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    ABSTRACT: The broad introduction of multi-detector row computed tomography (MDCT) into clinical practice in 1998 constituted a fundamental evolutionary step in the development and ongoing refinement of CT-imaging techniques. The first generation of MDCT systems offered simultaneous acquisition of four slices at a shortest gantry rotation time of 0.5 s and provided considerable improvement of scan speed and longitudinal (z-axis) resolution and better utilization of the available X-ray power compared with previous generations of single-slice CT systems (Klingenbeck et al. 1999; Mc Collough and Zink 1999; Hu et al. 2000). As a consequence, high-resolution imaging of larger anatomical volumes, such as the entire thorax, with a single scan acquisition and a single contrast medium injection became feasible, see Figure 1.1. Fig. 1.1a–c.Case study (coronal MPRs) of a thorax examination in a patient with pulmonary embolism, illustrating the increased clinical performance from (a) single-slice CT (8-mm slices) to (b) 4-slice CT (1.25-mm slices), and (c) 64-slice CT (0.75-mm slices). Compared with single-slice CT scanners, four-slice CT systems brought about considerably improved longitudinal resolution in equivalent examination times (30 s to cover the thorax). Sixty-four-slice CT scanners provide significantly reduced examination times (5 s to cover the thorax) in combination with isotropic sub-millimeter resolution. The single-slice and 4-slice images were synthesized from the 64-slice CT data (courtesy of Profs. J. Remy and M. Remy-Jardin, Hopital Calmette, Lille, France)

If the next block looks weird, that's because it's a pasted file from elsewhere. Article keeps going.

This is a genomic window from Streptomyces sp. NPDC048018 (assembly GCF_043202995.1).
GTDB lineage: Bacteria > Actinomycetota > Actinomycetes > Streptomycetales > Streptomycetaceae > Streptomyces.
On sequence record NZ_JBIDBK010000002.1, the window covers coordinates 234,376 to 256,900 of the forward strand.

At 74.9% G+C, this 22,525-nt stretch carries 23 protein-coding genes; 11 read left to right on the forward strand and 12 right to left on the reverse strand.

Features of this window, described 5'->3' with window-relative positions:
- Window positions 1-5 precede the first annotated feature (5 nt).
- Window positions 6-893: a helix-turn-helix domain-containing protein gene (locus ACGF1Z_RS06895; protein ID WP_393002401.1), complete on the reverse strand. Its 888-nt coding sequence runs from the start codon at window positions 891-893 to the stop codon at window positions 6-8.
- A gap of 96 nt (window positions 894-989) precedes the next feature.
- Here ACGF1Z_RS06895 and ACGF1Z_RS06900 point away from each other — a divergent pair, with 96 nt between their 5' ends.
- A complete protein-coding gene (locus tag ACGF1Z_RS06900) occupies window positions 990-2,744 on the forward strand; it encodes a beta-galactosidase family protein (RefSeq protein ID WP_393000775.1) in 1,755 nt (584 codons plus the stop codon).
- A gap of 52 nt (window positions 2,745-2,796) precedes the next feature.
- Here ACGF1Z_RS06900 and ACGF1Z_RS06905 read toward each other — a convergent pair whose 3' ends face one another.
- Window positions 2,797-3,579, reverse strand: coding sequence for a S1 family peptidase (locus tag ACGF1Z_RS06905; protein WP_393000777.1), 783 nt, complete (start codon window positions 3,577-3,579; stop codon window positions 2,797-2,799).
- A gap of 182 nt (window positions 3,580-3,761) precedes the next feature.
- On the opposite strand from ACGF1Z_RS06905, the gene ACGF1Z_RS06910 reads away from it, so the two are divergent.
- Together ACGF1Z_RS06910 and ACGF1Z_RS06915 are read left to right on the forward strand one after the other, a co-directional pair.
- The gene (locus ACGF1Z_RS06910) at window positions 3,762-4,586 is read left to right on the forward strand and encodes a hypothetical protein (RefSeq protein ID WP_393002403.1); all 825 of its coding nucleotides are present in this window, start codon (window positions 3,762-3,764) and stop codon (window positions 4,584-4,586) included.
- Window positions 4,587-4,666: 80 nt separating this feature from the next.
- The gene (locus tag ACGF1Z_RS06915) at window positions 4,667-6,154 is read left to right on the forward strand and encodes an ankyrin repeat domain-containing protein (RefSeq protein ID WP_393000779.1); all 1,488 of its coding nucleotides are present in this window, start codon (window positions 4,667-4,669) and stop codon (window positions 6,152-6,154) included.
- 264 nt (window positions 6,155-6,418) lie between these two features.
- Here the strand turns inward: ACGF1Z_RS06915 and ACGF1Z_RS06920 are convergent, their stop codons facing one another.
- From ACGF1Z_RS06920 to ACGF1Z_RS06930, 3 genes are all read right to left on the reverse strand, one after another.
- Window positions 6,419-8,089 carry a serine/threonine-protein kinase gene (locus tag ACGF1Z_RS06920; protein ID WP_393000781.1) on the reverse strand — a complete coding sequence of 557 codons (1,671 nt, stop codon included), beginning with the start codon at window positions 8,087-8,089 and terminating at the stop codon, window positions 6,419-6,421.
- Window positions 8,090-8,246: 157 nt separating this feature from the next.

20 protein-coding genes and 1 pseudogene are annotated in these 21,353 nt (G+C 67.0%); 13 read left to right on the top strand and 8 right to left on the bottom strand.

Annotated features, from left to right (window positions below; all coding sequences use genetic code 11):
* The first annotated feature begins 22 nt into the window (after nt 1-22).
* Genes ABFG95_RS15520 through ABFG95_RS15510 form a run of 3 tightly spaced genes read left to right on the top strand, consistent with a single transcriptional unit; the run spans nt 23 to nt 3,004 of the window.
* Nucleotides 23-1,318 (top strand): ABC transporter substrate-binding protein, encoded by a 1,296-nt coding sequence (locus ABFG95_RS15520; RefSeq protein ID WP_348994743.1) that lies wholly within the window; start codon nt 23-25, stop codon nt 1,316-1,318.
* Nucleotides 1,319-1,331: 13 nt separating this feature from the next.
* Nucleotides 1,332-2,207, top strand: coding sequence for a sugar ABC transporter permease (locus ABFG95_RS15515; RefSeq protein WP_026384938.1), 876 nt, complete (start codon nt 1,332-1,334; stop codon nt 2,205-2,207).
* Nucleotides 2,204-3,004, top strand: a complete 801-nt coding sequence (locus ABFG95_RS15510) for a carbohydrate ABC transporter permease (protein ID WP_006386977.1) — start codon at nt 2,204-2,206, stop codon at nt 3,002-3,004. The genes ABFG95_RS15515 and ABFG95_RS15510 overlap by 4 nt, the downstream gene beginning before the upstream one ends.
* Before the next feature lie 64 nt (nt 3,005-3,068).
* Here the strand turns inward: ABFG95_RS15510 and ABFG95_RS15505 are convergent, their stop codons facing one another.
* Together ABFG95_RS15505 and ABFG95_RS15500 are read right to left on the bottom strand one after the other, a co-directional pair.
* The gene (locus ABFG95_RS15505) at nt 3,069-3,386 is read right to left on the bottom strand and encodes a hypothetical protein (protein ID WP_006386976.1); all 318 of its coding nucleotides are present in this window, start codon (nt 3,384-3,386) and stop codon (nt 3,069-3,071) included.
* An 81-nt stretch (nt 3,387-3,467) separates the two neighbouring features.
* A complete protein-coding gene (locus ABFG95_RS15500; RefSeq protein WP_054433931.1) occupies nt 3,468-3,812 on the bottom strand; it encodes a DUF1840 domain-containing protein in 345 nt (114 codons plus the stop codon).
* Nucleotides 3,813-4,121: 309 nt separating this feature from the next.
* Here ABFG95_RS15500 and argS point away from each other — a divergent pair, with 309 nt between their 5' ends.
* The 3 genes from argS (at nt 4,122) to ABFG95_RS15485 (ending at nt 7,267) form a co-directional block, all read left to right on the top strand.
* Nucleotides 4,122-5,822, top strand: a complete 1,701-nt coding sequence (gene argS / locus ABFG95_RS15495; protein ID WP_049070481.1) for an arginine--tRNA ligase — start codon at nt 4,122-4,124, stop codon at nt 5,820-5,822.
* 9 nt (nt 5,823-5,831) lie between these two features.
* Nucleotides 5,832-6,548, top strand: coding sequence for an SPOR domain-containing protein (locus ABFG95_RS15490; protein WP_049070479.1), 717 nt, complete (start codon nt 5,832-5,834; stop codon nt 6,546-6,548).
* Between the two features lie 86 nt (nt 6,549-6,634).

12/2008: pages 3-22;
  • Thomas Flohr · Bernd Ohnesorge ·
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    ABSTRACT: Image postprocessing is the use of imaging techniques either to derive additional information from the original axial images of a CT scan or to hide unwanted information that distracts from the clinical findings. The basis for image postprocessing is a three-dimensional image volume, which in most cases consists of a stack of individual axial images. The fundamental three-dimensional unit in this volume is called a “voxel.” Ideally, the spatial resolution of volume image data is high and isotropic, i.e., each voxel is of equal dimensions in all three spatial axes. Isotropic sub-millimeter resolution is the basis for image display in arbitrarily oriented imaging planes and advanced image postprocessing techniques. With the advent of multi-detector row CT (MDCT) and its ongoing refinement, isotropic sub-millimeter voxels can be obtained for the majority of clinical examinations, improving the diagnostic quality of image postprocessing and turning it into a vital component of medical imaging today, in particular for CT angiography (Prokop et al. 1997; Rankin 1999; Addis et al. 2001; Lawler et al. 2002).